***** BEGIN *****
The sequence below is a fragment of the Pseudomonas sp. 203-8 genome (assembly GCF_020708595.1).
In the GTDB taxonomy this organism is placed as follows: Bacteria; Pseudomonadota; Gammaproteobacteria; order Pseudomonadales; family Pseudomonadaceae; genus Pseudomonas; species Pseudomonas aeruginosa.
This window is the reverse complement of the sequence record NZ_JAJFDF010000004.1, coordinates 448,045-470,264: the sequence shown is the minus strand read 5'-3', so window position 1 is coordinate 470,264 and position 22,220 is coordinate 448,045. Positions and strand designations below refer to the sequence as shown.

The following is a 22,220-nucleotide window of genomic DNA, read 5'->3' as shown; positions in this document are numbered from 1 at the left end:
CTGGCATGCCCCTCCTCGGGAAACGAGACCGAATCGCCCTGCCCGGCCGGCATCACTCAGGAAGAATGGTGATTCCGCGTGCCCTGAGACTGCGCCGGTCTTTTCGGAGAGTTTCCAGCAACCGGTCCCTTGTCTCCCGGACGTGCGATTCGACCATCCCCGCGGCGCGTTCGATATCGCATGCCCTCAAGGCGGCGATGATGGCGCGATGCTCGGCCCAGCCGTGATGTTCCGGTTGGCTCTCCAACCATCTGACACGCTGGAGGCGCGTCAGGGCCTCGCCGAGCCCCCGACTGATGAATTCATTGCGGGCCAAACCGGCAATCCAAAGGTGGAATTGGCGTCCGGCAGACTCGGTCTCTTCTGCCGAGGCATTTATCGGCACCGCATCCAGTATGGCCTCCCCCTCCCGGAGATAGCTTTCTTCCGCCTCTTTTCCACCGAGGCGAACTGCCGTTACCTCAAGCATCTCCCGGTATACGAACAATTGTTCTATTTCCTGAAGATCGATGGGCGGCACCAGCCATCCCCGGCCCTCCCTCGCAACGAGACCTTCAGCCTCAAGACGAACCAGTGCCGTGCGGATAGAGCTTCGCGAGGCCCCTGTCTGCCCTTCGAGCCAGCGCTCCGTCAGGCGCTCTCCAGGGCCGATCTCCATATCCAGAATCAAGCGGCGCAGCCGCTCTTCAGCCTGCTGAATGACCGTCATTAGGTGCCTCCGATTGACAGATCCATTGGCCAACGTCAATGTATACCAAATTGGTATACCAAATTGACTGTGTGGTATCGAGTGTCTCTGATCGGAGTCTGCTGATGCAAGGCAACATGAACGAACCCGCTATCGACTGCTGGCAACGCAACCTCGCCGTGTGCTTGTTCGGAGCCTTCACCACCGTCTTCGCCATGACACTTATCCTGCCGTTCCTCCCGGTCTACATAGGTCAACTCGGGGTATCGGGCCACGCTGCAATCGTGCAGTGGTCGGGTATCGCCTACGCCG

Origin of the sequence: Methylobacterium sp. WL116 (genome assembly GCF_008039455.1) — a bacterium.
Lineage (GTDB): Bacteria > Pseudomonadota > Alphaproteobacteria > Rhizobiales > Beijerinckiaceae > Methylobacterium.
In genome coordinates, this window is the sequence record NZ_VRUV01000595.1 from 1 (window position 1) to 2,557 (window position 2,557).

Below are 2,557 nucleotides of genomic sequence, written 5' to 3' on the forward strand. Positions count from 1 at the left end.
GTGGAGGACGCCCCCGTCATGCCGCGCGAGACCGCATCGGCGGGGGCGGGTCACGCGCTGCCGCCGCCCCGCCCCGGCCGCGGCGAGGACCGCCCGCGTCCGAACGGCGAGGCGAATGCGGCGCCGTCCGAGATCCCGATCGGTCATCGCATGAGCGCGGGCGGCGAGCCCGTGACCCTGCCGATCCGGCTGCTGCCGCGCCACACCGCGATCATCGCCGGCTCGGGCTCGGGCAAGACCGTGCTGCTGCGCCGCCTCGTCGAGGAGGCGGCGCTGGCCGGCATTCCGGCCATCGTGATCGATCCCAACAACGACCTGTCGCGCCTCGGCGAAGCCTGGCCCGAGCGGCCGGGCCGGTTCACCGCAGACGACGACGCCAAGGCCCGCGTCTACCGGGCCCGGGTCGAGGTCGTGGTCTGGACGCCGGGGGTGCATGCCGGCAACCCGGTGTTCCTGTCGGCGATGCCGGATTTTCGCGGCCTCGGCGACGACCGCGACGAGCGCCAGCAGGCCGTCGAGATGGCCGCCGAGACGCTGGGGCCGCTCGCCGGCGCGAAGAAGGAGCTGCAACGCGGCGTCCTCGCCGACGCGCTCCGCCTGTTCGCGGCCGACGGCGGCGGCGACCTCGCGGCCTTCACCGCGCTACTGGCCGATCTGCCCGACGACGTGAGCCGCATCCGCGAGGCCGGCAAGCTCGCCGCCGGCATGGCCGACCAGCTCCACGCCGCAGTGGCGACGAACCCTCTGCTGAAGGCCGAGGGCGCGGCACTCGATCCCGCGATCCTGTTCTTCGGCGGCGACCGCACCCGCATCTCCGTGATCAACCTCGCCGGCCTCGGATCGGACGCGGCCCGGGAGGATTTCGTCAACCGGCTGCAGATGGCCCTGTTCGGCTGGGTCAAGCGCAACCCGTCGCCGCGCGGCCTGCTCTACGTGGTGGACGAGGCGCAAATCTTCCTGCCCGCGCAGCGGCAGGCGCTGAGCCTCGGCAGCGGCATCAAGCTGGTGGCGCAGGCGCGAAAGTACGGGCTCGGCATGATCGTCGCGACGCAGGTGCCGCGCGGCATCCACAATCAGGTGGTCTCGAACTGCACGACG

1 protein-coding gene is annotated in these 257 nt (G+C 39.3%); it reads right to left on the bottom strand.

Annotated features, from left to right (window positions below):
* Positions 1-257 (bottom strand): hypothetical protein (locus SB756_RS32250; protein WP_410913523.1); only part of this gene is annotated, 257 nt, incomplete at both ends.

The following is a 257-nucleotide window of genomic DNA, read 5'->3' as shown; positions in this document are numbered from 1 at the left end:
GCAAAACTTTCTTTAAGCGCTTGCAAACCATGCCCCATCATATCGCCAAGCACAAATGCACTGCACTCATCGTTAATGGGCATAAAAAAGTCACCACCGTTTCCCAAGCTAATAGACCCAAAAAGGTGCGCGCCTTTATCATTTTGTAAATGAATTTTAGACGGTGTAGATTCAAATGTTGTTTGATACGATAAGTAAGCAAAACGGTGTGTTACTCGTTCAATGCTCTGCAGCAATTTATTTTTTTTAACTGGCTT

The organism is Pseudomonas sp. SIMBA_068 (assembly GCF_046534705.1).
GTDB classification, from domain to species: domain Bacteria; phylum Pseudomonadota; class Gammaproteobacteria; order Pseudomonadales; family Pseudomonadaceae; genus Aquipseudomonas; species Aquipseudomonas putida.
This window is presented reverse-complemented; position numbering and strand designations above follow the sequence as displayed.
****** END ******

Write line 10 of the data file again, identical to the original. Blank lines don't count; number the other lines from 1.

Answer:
GTGGAGGACGCCCCCGTCATGCCGCGCGAGACCGCATCGGCGGGGGCGGGTCACGCGCTGCCGCCGCCCCGCCCCGGCCGCGGCGAGGACCGCCCGCGTCCGAACGGCGAGGCGAATGCGGCGCCGTCCGAGATCCCGATCGGTCATCGCATGAGCGCGGGCGGCGAGCCCGTGACCCTGCCGATCCGGCTGCTGCCGCGCCACACCGCGATCATCGCCGGCTCGGGCTCGGGCAAGACCGTGCTGCTGCGCCGCCTCGTCGAGGAGGCGGCGCTGGCCGGCATTCCGGCCATCGTGATCGATCCCAACAACGACCTGTCGCGCCTCGGCGAAGCCTGGCCCGAGCGGCCGGGCCGGTTCACCGCAGACGACGACGCCAAGGCCCGCGTCTACCGGGCCCGGGTCGAGGTCGTGGTCTGGACGCCGGGGGTGCATGCCGGCAACCCGGTGTTCCTGTCGGCGATGCCGGATTTTCGCGGCCTCGGCGACGACCGCGACGAGCGCCAGCAGGCCGTCGAGATGGCCGCCGAGACGCTGGGGCCGCTCGCCGGCGCGAAGAAGGAGCTGCAACGCGGCGTCCTCGCCGACGCGCTCCGCCTGTTCGCGGCCGACGGCGGCGGCGACCTCGCGGCCTTCACCGCGCTACTGGCCGATCTGCCCGACGACGTGAGCCGCATCCGCGAGGCCGGCAAGCTCGCCGCCGGCATGGCCGACCAGCTCCACGCCGCAGTGGCGACGAACCCTCTGCTGAAGGCCGAGGGCGCGGCACTCGATCCCGCGATCCTGTTCTTCGGCGGCGACCGCACCCGCATCTCCGTGATCAACCTCGCCGGCCTCGGATCGGACGCGGCCCGGGAGGATTTCGTCAACCGGCTGCAGATGGCCCTGTTCGGCTGGGTCAAGCGCAACCCGTCGCCGCGCGGCCTGCTCTACGTGGTGGACGAGGCGCAAATCTTCCTGCCCGCGCAGCGGCAGGCGCTGAGCCTCGGCAGCGGCATCAAGCTGGTGGCGCAGGCGCGAAAGTACGGGCTCGGCATGATCGTCGCGACGCAGGTGCCGCGCGGCATCCACAATCAGGTGGTCTCGAACTGCACGACG